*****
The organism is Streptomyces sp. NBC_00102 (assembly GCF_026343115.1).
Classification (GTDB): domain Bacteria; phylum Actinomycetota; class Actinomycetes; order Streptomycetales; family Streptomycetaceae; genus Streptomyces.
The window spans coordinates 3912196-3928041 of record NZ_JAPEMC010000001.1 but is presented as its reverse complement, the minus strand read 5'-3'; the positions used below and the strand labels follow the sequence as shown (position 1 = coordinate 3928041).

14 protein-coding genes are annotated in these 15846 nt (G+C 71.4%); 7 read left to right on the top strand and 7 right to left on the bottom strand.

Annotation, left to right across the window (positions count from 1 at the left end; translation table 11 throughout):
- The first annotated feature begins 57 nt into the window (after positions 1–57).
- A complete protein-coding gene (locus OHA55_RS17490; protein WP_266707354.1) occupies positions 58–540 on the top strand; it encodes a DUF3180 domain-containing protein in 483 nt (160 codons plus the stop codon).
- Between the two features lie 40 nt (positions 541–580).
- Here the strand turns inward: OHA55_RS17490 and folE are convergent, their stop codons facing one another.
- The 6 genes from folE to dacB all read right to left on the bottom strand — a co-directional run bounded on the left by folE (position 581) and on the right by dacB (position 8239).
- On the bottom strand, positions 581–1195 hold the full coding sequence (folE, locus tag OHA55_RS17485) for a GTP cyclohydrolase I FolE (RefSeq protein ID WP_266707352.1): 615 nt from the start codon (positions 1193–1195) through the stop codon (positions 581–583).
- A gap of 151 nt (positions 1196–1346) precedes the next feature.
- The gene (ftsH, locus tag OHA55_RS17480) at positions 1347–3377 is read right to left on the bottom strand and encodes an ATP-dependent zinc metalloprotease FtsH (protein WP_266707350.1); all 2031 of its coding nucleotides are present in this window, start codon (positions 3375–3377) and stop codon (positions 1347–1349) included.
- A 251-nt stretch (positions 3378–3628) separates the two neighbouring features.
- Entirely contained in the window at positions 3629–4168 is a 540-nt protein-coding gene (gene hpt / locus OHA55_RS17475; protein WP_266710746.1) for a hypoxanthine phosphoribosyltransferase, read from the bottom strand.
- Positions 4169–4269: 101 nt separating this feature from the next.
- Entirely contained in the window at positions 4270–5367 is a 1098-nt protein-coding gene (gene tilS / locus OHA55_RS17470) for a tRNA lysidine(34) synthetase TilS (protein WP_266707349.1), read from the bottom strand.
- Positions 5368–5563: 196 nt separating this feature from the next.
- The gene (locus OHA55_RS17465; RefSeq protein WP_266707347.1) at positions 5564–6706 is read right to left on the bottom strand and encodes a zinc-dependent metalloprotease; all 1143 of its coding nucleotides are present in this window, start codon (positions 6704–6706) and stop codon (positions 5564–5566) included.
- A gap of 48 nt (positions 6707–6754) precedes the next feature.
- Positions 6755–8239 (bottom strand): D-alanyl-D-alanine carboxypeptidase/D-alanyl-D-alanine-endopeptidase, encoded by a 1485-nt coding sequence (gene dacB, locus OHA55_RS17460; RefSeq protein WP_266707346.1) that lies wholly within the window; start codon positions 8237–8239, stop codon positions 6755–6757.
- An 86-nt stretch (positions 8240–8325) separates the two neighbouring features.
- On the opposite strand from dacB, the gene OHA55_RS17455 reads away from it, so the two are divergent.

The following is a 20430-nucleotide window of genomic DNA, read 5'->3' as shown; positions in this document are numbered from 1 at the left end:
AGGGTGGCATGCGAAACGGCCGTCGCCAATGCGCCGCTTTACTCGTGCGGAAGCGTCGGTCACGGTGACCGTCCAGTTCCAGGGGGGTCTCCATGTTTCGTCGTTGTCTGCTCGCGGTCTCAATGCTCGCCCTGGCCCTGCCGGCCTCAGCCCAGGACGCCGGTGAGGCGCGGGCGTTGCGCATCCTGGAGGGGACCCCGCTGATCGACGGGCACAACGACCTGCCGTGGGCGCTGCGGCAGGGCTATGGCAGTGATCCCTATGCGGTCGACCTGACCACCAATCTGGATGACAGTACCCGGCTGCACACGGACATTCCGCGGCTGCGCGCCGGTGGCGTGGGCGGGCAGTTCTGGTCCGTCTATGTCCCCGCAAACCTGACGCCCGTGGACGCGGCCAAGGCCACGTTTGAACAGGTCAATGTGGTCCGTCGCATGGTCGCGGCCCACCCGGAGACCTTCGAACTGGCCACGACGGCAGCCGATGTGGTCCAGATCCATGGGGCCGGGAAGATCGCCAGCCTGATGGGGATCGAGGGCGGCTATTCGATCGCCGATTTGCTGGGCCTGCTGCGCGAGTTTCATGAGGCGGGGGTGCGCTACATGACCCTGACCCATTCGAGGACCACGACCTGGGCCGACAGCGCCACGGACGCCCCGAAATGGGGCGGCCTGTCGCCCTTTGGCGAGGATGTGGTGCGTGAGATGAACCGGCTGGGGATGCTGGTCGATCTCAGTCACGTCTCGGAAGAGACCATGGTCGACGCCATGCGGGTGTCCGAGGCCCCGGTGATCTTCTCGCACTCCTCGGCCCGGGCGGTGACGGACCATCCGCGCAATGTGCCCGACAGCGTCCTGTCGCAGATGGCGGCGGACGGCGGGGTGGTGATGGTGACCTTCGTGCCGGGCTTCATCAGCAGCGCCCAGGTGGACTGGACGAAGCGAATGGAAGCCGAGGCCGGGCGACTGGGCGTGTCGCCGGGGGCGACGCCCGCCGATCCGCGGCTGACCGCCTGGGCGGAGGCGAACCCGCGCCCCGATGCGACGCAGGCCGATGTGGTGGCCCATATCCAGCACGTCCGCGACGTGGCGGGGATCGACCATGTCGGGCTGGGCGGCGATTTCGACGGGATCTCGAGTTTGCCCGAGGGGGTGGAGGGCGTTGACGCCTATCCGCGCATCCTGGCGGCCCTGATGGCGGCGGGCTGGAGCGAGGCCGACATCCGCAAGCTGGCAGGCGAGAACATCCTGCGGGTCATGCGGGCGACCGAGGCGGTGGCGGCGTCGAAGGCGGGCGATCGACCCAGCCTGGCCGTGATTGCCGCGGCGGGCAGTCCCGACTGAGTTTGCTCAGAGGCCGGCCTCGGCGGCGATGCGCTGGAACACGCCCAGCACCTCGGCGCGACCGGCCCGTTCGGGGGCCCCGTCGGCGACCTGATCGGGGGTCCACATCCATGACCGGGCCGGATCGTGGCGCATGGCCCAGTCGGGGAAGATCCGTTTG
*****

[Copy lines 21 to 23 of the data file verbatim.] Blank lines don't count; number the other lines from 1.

- Positions 6755–8239 (bottom strand): D-alanyl-D-alanine carboxypeptidase/D-alanyl-D-alanine-endopeptidase, encoded by a 1485-nt coding sequence (gene dacB, locus OHA55_RS17460; RefSeq protein WP_266707346.1) that lies wholly within the window; start codon positions 8237–8239, stop codon positions 6755–6757.
- An 86-nt stretch (positions 8240–8325) separates the two neighbouring features.
- On the opposite strand from dacB, the gene OHA55_RS17455 reads away from it, so the two are divergent.